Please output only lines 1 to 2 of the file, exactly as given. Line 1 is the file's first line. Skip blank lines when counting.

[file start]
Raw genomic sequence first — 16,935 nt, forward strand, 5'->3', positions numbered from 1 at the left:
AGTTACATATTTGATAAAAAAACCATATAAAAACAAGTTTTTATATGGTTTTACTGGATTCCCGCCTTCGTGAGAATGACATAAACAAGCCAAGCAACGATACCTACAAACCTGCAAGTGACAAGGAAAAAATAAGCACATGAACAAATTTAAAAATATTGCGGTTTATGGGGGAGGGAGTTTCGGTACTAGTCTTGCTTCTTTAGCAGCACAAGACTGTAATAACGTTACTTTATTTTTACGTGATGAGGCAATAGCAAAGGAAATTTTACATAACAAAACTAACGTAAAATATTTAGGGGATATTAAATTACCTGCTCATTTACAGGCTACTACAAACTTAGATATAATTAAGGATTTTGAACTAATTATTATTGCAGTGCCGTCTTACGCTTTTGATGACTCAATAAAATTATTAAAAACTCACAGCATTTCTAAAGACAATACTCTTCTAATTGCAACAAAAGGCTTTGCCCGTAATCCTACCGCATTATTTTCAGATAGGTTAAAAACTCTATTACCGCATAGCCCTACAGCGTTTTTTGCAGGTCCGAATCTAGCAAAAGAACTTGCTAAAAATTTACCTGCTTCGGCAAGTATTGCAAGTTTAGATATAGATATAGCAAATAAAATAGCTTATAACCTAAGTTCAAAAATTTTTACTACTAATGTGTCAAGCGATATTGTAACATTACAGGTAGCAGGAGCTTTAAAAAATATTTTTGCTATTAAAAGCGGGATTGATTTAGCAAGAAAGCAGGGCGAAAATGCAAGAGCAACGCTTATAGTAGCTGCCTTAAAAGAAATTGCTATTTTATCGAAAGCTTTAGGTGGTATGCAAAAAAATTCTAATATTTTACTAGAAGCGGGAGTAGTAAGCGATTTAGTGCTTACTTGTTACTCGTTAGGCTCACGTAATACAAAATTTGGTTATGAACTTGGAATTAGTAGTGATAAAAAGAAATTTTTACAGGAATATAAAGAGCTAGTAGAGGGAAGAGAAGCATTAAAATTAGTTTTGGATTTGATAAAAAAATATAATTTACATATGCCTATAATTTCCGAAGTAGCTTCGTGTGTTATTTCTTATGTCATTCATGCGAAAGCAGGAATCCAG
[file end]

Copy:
Raw genomic sequence first — 16,935 nt, forward strand, 5'->3', positions numbered from 1 at the left:
AGTTACATATTTGATAAAAAAACCATATAAAAACAAGTTTTTATATGGTTTTACTGGATTCCCGCCTTCGTGAGAATGACATAAACAAGCCAAGCAACGATACCTACAAACCTGCAAGTGACAAGGAAAAAATAAGCACATGAACAAATTTAAAAATATTGCGGTTTATGGGGGAGGGAGTTTCGGTACTAGTCTTGCTTCTTTAGCAGCACAAGACTGTAATAACGTTACTTTATTTTTACGTGATGAGGCAATAGCAAAGGAAATTTTACATAACAAAACTAACGTAAAATATTTAGGGGATATTAAATTACCTGCTCATTTACAGGCTACTACAAACTTAGATATAATTAAGGATTTTGAACTAATTATTATTGCAGTGCCGTCTTACGCTTTTGATGACTCAATAAAATTATTAAAAACTCACAGCATTTCTAAAGACAATACTCTTCTAATTGCAACAAAAGGCTTTGCCCGTAATCCTACCGCATTATTTTCAGATAGGTTAAAAACTCTATTACCGCATAGCCCTACAGCGTTTTTTGCAGGTCCGAATCTAGCAAAAGAACTTGCTAAAAATTTACCTGCTTCGGCAAGTATTGCAAGTTTAGATATAGATATAGCAAATAAAATAGCTTATAACCTAAGTTCAAAAATTTTTACTACTAATGTGTCAAGCGATATTGTAACATTACAGGTAGCAGGAGCTTTAAAAAATATTTTTGCTATTAAAAGCGGGATTGATTTAGCAAGAAAGCAGGGCGAAAATGCAAGAGCAACGCTTATAGTAGCTGCCTTAAAAGAAATTGCTATTTTATCGAAAGCTTTAGGTGGTATGCAAAAAAATTCTAATATTTTACTAGAAGCGGGAGTAGTAAGCGATTTAGTGCTTACTTGTTACTCGTTAGGCTCACGTAATACAAAATTTGGTTATGAACTTGGAATTAGTAGTGATAAAAAGAAATTTTTACAGGAATATAAAGAGCTAGTAGAGGGAAGAGAAGCATTAAAATTAGTTTTGGATTTGATAAAAAAATATAATTTACATATGCCTATAATTTCCGAAGTAGCTTCGTGTGTTATTTCTTATGTCATTCATGCGAAAGCAGGAATCCAG